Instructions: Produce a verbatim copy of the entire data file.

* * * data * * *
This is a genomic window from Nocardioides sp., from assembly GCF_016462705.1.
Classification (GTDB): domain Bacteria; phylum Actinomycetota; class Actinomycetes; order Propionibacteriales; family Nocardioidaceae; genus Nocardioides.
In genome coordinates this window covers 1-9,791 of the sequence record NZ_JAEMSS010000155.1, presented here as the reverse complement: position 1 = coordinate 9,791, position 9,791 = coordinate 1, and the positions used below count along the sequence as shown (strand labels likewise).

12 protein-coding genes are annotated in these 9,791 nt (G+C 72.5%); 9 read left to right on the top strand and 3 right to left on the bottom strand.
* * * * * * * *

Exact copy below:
This is a genomic window from Nocardioides sp., from assembly GCF_016462705.1.
Classification (GTDB): domain Bacteria; phylum Actinomycetota; class Actinomycetes; order Propionibacteriales; family Nocardioidaceae; genus Nocardioides.
In genome coordinates this window covers 1-9,791 of the sequence record NZ_JAEMSS010000155.1, presented here as the reverse complement: position 1 = coordinate 9,791, position 9,791 = coordinate 1, and the positions used below count along the sequence as shown (strand labels likewise).

12 protein-coding genes are annotated in these 9,791 nt (G+C 72.5%); 9 read left to right on the top strand and 3 right to left on the bottom strand.